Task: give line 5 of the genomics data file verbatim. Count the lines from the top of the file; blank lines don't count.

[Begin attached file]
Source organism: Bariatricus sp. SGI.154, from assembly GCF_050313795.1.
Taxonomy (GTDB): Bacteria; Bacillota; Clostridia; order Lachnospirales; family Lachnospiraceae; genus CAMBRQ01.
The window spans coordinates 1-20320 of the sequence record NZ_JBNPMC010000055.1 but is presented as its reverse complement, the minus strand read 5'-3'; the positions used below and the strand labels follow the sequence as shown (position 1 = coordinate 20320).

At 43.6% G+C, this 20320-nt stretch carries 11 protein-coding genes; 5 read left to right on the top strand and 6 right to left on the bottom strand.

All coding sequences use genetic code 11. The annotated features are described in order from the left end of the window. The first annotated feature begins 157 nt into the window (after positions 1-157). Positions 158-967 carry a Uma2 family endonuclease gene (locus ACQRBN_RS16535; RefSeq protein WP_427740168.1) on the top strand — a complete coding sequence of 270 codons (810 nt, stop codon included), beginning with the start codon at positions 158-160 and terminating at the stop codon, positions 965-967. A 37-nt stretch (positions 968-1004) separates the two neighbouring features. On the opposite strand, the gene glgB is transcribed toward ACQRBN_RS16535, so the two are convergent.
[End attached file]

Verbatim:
All coding sequences use genetic code 11. The annotated features are described in order from the left end of the window. The first annotated feature begins 157 nt into the window (after positions 1-157). Positions 158-967 carry a Uma2 family endonuclease gene (locus ACQRBN_RS16535; RefSeq protein WP_427740168.1) on the top strand — a complete coding sequence of 270 codons (810 nt, stop codon included), beginning with the start codon at positions 158-160 and terminating at the stop codon, positions 965-967. A 37-nt stretch (positions 968-1004) separates the two neighbouring features. On the opposite strand, the gene glgB is transcribed toward ACQRBN_RS16535, so the two are convergent.